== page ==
Rapid reserve generation from a Francis Turbine for system frequency control
Giosio, DR and Henderson, AD and Walker, JM and Brandner, PA, Rapid reserve generation from a Francis Turbine for system frequency control, Energies, 10, (4) Article 496. ISSN 1996-1073 (2017) [Refereed Article]
The increase in contributions from non base load renewables, such as wind and solar, can have adverse effects on the stability of an electrical grid. In this study, the possibility of rapidly loading a Francis turbine from a tail water depression (TWD) mode for providing additional system frequency control is investigated. Based on the analysis of full-scale TWD test results and key findings from the transient testing of a micro-hydro scale turbine unit, a detailed description of the TWD transition process is given. The formulation of an improved turbine model for use in one-dimensional hydro-electric plant models is presented with simulation results compared to full-scale data. The analytical model, which calculates output power according to the conservation of angular momentum and identified sources of loss, is used in parallel with full-scale and model scale test observations to elucidate the events and mechanisms occurring during this proposed transition. The output response, in terms of active power, was found to be highly dependent on guide vane opening rate in both full-scale and model tests. For an approximate doubling in opening rate, the duration of the reverse power flow was reduced by 38% and 21%, for full-scale and model units, while the low pressure transient increased by 16% and 8%, respectively. The analytical model was shown to capture the general response characteristic in all cases tested; however, output power response was over predicted due to two identified model assumptions made, while, for the more rapid opening, the penstock pressure was under predicted by approximately 15%.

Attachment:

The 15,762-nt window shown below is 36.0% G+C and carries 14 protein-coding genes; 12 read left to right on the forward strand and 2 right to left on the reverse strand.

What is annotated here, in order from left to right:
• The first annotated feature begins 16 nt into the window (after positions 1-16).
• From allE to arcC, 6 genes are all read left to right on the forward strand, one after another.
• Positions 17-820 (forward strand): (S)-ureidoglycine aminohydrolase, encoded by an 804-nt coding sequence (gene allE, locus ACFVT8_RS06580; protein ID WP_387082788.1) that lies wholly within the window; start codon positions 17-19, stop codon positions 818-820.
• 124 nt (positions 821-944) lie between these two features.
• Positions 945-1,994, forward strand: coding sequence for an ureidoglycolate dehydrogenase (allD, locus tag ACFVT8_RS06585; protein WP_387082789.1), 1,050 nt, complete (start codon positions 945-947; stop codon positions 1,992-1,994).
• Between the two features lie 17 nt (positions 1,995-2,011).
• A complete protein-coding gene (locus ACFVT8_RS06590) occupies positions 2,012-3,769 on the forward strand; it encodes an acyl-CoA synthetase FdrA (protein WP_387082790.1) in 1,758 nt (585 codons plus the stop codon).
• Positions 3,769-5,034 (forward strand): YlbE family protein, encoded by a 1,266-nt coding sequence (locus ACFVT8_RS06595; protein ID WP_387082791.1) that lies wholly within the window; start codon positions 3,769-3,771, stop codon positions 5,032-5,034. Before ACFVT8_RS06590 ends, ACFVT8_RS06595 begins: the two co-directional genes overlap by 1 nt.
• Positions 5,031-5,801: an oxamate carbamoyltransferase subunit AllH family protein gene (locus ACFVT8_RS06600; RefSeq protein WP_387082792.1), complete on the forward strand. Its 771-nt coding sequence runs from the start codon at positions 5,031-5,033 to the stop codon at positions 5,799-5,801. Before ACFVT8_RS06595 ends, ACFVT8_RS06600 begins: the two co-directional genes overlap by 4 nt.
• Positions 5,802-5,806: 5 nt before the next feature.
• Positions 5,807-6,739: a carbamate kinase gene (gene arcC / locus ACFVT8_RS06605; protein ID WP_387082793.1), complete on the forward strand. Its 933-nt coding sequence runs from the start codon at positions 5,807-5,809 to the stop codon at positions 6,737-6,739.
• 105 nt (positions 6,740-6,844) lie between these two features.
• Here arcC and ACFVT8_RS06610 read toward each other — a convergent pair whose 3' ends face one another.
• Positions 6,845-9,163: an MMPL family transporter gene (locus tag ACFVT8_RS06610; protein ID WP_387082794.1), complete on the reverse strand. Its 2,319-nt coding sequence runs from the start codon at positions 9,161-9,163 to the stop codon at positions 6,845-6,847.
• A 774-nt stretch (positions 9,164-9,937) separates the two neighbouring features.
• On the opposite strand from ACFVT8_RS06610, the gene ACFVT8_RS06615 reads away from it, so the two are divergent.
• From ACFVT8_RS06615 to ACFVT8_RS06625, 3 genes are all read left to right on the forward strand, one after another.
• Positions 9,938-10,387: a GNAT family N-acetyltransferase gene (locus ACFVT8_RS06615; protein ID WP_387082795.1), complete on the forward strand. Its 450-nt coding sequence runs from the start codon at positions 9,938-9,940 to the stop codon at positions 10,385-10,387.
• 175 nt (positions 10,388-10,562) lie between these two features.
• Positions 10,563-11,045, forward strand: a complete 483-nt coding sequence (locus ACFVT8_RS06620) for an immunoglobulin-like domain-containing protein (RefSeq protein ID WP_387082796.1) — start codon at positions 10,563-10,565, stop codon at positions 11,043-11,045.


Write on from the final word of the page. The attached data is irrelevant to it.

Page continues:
hydro-electric power generation, power system dynamics, hydraulic turbine, Francis Turbine, rapid start-up, transient operation, dynamic simulation model